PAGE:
There is an alternative way to set up SOCI (for your CI/CD pipeline) but they are outside the scope of this article. After setting up the CloudFormation template, push an image to ECR to see two new artifact types appear after the image has been pushed to the repo. A SOCI Index and an Image Index:

Using SOCI in AWS Fargate to get improved pull times adds an Soci and Image Index

Make sure your Fargate platform version is 1.4.0 or higher. We can now pull the containers again from Fargate (no further changes are needed):

Creation timeStart timeDuration
2024-04-10T12:15:49.682Z2024-04-10T12:16:10.607Z21 seconds
2024-04-10T12:15:47.849Z2024-04-10T12:16:08.313Z21 seconds
2024-04-10T12:15:48.874Z2024-04-10T12:16:08.970Z20 seconds
2024-04-10T12:15:48.874Z2024-04-10T12:16:10.845Z22 seconds
2024-04-10T12:15:49.308Z2024-04-10T12:16:11.618Z22 seconds
2024-04-10T12:15:52.370Z2024-04-10T12:16:13.479Z21 seconds
2024-04-10T12:15:48.558Z2024-04-10T12:16:10.845Z22 seconds
2024-04-10T12:15:51.273Z2024-04-10T12:16:10.480Z19 seconds
2024-04-10T12:15:52.169Z2024-04-10T12:16:20.487Z28 seconds
2024-04-10T12:15:50.144Z2024-04-10T12:16:15.148Z25 seconds
Pulls with SOCI enabled are 40% faster (average 22 seconds)

I expect that with even bigger containers the results will be even more impressive. AWS has a blog post with a container of 1333MB and their results are 50% faster pull times. Note that SOCI is only worth it if your container is larger than 250 MB in size.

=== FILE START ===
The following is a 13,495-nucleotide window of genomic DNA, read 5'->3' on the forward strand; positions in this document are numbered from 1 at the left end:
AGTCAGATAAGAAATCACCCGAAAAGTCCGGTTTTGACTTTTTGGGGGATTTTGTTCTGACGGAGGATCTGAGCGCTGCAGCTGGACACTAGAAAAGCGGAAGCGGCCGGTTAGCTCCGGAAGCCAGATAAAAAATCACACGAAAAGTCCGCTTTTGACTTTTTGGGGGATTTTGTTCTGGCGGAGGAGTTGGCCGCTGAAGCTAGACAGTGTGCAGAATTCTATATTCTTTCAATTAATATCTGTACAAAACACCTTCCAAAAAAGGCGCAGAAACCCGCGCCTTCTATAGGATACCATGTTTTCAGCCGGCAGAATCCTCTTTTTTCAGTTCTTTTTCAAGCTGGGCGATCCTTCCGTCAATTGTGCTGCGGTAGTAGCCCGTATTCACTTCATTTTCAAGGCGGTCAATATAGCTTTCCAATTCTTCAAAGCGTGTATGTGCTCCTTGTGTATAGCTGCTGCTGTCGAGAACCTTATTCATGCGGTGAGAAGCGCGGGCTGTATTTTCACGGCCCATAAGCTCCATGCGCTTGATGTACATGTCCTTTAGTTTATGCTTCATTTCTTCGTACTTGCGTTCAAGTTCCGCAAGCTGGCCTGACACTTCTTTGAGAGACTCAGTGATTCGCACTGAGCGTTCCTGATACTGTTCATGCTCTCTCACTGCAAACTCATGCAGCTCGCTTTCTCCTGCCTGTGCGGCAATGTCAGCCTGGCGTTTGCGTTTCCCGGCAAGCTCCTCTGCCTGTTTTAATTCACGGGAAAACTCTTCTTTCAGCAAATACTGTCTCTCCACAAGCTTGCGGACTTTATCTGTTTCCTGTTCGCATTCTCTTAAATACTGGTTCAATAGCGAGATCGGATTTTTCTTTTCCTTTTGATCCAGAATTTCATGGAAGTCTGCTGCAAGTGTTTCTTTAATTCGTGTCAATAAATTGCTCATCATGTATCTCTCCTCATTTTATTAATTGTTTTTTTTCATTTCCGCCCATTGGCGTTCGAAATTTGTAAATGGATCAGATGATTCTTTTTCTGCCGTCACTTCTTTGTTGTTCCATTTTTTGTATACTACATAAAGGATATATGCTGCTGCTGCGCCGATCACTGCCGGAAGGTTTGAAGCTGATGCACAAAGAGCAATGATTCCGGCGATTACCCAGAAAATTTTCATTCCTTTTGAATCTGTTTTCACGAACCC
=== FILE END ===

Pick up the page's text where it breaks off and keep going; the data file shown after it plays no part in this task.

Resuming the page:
This is a notable difference, especially for services scaling behind a load balancer. If we assume you configured your load balancer with two successful health checks with a interval of 5 seconds. This means that:

  • Without using SOCI your container would be accepting requests after 10 seconds + 57 seconds = 67 seconds
  • Using SOCI your container would be accepting requests after 10 seconds + 22 seconds = 32 seconds

This can make all the difference when you have spiky workloads. Especially if you are using target tracking it can take 3 minutes for the target tracking alarm to activate. Having faster pull times can allow you to respond more quickly to load.

To stop using SOCI indexes, simply delete the SOCI Index and the Image Index from the ECR repository (it only works with private repositories currently).

Some more tips to improve your container pull times:

  1. Never use Docker Hub images, they will be pulled through the NAT gateway or NAT instances causing data transfer, and very slow pull times, not to mention they are flaky due to Docker Hub rate limits. Set up pull through cache rules with ECR and Docker Hub
  2. To improve scalability behind a load balancer set the minimum interval for health checks to 5 seconds and an healthy count of 2
  3. Reduce the size of your image by basing it on alpine, or when you are using PHP extensions use this excellent open source library that also cleans up the layers after the build
  4. Separate your workloads, ie. for PHP use the php-cli base image for workers and the php-apache base image for web server containers (the web server container will be larger)

If you need single digit pull times, you can use EC2 ECS instances, they can have an image cache so they can start containers almost instantly. You must then maintain and scale the EC2 instance. Or, you must upvote this roadmap item for AWS and hope they introduce a image cache for Fargate!